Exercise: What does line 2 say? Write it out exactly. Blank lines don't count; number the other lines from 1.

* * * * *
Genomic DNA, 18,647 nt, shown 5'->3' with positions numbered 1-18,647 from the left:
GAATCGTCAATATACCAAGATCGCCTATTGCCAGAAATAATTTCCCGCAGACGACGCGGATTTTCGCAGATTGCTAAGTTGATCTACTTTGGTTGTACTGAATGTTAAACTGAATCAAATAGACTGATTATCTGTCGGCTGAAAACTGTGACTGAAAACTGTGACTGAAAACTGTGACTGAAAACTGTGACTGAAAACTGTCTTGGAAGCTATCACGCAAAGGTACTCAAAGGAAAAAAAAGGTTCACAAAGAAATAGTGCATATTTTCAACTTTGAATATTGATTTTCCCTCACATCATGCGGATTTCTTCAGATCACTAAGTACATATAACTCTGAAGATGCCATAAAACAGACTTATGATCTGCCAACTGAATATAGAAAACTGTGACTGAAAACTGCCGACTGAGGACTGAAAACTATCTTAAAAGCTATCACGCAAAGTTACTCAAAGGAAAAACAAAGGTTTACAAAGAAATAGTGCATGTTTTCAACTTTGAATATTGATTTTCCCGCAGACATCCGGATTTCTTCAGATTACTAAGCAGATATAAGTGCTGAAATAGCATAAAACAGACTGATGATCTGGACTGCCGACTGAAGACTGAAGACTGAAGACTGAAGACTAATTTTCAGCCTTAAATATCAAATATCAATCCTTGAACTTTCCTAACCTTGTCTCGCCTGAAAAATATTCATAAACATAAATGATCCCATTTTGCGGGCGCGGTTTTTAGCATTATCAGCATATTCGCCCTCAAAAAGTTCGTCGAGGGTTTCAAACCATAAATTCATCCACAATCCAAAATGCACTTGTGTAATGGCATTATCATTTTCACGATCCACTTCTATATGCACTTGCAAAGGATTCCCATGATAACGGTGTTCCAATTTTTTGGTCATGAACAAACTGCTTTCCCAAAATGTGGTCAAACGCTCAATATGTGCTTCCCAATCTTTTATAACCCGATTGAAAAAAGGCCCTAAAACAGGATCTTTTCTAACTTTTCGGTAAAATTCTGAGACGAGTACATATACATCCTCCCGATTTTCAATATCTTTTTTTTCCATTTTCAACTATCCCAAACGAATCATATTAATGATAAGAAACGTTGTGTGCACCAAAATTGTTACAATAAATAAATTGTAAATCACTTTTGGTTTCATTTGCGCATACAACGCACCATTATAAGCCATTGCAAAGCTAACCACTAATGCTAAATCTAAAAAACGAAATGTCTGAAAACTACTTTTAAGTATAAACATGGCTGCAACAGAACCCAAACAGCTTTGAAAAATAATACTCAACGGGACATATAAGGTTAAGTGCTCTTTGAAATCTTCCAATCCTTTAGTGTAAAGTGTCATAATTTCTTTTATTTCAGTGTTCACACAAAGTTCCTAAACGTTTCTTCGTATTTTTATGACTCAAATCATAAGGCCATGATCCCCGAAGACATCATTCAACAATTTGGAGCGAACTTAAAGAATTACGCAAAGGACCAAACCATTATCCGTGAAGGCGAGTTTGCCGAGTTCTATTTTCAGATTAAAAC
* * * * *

GAATCGTCAATATACCAAGATCGCCTATTGCCAGAAATAATTTCCCGCAGACGACGCGGATTTTCGCAGATTGCTAAGTTGATCTACTTTGGTTGTACTGAATGTTAAACTGAATCAAATAGACTGATTATCTGTCGGCTGAAAACTGTGACTGAAAACTGTGACTGAAAACTGTGACTGAAAACTGTGACTGAAAACTGTCTTGGAAGCTATCACGCAAAGGTACTCAAAGGAAAAAAAAGGTTCACAAAGAAATAGTGCATATTTTCAACTTTGAATATTGATTTTCCCTCACATCATGCGGATTTCTTCAGATCACTAAGTACATATAACTCTGAAGATGCCATAAAACAGACTTATGATCTGCCAACTGAATATAGAAAACTGTGACTGAAAACTGCCGACTGAGGACTGAAAACTATCTTAAAAGCTATCACGCAAAGTTACTCAAAGGAAAAACAAAGGTTTACAAAGAAATAGTGCATGTTTTCAACTTTGAATATTGATTTTCCCGCAGACATCCGGATTTCTTCAGATTACTAAGCAGATATAAGTGCTGAAATAGCATAAAACAGACTGATGATCTGGACTGCCGACTGAAGACTGAAGACTGAAGACTGAAGACTAATTTTCAGCCTTAAATATCAAATATCAATCCTTGAACTTTCCTAACCTTGTCTCGCCTGAAAAATATTCATAAACATAAATGATCCCATTTTGCGGGCGCGGTTTTTAGCATTATCAGCATATTCGCCCTCAAAAAGTTCGTCGAGGGTTTCAAACCATAAATTCATCCACAATCCAAAATGCACTTGTGTAATGGCATTATCATTTTCACGATCCACTTCTATATGCACTTGCAAAGGATTCCCATGATAACGGTGTTCCAATTTTTTGGTCATGAACAAACTGCTTTCCCAAAATGTGGTCAAACGCTCAATATGTGCTTCCCAATCTTTTATAACCCGATTGAAAAAAGGCCCTAAAACAGGATCTTTTCTAACTTTTCGGTAAAATTCTGAGACGAGTACATATACATCCTCCCGATTTTCAATATCTTTTTTTTCCATTTTCAACTATCCCAAACGAATCATATTAATGATAAGAAACGTTGTGTGCACCAAAATTGTTACAATAAATAAATTGTAAATCACTTTTGGTTTCATTTGCGCATACAACGCACCATTATAAGCCATTGCAAAGCTAACCACTAATGCTAAATCTAAAAAACGAAATGTCTGAAAACTACTTTTAAGTATAAACATGGCTGCAACAGAACCCAAACAGCTTTGAAAAATAATACTCAACGGGACATATAAGGTTAAGTGCTCTTTGAAATCTTCCAATCCTTTAGTGTAAAGTGTCATAATTTCTTTTATTTCAGTGTTCACACAAAGTTCCTAAACGTTTCTTCGTATTTTTATGACTCAAATCATAAGGCCATGATCCCCGAAGACATCATTCAACAATTTGGAGCGAACTTAAAGAATTACGCAAAGGACCAAACCATTATCCGTGAAGGCGAGTTTGCCGAGTTCTATTTTCAGATTAAAAC